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Dietary Supplements Can Contain Viagra, Steroids, or Worse

You know those sexual enhancement dietary supplements for sale at gas stations and markets across the country? Beware, they might actually be viagra. Or steroids. Or an antidepressant. Many supposed dietary supplements for weight loss, erectile dysfunction, and muscle building may contain actual pharmaceuticals—but you likely have no way of knowing what’s in them.

Between 2007 and 2016, the FDA issued warnings about unapproved pharmaceutical ingredients in 776 dietary supplements, according to a new report in JAMA Network Open. Of those, less than half received voluntary recalls. The authors compiled their data from the FDA’s own warning website. Known as the Tainted Products Marketed as Supplements List, it catalogs any time the FDA reports finding unapproved pharmaceutical ingredients in supplements. The hundreds of offending supplements the FDA found during that nine-year period traced back to 146 companies. These represent only a small fraction of the potentially hazardous supplements on the market.

The paper paints a damning picture of the growing supplement market, and should alarm anyone considering taking them, especially those for weight loss, muscle gain, or erectile dysfunction. And that’s a lot of people. More than half of US adults report taking dietary supplements, accounting for a $ 35 billion industry. A dietary supplement is defined by the FDA as any vitamin, enzyme, botanical, amino acid, or mineral that is not intended to cure or prevent a disease. A 2015 study found that supplement use sends 23,000 people to the ER each year in the US.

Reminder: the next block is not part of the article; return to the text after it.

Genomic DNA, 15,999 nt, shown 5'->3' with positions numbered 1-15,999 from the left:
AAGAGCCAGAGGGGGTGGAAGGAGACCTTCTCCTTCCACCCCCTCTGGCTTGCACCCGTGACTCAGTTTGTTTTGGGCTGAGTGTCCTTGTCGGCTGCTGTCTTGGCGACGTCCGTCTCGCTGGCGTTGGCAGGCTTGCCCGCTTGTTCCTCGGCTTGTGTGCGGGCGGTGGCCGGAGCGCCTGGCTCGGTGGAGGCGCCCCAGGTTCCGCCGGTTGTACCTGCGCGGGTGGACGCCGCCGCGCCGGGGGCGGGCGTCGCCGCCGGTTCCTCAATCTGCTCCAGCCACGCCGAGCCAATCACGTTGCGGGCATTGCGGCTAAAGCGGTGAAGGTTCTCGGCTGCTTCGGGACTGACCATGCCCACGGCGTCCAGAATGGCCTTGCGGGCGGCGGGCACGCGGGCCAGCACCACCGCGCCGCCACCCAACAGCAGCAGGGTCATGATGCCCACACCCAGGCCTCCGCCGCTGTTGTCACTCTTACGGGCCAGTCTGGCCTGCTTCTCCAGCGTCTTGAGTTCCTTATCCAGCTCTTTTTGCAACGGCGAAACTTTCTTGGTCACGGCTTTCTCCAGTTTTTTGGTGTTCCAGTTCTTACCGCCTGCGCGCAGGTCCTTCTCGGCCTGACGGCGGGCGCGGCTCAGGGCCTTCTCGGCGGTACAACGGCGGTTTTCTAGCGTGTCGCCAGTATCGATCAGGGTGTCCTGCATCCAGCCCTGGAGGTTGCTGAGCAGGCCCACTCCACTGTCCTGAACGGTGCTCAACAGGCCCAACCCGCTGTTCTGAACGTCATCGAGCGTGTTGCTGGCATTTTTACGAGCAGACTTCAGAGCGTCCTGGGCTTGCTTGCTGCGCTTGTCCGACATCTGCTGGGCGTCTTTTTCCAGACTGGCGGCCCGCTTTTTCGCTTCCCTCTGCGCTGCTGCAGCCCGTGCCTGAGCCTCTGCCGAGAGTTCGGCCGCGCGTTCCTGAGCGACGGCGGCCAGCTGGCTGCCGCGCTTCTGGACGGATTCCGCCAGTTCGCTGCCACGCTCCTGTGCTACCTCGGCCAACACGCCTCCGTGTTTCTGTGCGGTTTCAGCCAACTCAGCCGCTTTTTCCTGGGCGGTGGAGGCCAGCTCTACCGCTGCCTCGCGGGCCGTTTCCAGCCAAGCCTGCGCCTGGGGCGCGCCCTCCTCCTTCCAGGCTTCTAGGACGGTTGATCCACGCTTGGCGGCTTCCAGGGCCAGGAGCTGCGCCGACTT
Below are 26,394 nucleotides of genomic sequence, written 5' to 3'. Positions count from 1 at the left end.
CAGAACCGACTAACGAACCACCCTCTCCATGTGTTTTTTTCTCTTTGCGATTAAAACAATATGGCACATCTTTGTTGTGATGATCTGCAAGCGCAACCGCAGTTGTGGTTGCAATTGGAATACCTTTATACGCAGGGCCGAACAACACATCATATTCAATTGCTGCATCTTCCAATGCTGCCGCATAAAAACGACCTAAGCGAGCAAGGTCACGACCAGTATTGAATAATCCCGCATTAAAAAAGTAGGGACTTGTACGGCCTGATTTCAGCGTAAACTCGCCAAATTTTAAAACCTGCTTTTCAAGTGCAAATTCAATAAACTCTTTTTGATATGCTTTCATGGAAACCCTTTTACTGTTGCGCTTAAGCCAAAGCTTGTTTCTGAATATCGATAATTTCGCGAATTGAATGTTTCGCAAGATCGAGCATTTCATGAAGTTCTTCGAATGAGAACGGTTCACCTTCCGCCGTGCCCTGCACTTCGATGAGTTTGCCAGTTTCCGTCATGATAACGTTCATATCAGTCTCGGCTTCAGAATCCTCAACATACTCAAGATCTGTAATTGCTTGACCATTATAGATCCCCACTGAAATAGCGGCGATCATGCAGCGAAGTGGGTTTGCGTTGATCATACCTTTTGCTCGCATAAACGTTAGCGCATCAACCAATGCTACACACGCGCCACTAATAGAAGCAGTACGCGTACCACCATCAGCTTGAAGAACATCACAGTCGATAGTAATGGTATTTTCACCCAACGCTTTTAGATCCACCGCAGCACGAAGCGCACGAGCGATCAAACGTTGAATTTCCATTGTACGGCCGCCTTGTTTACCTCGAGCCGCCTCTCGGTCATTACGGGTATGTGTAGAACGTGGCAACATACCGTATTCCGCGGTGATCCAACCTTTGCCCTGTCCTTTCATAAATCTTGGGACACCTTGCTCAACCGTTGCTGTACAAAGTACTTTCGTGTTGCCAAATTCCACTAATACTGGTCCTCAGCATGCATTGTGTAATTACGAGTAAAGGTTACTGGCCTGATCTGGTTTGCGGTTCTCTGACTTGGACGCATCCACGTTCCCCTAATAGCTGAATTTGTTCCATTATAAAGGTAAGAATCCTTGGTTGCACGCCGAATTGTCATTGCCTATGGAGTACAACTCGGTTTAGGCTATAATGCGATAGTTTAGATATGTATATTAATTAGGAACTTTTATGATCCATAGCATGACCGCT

The paper published today is an analysis of what, if any, action the FDA has taken when it finds illegal substances in supplements. “The drug ingredients in these dietary supplements have the potential to cause serious adverse health effects owing to accidental misuse, overuse, or interaction with other medications, underlying health conditions, or other pharmaceuticals within the supplement,” write the authors, which include Jenna Tucker of the California Department of Food and Agriculture, Madhur Kumar of the Food and Drug Branch of the California Department of Public Health, and others. More than half of the supplements the FDA identified as dangerous are still for sale.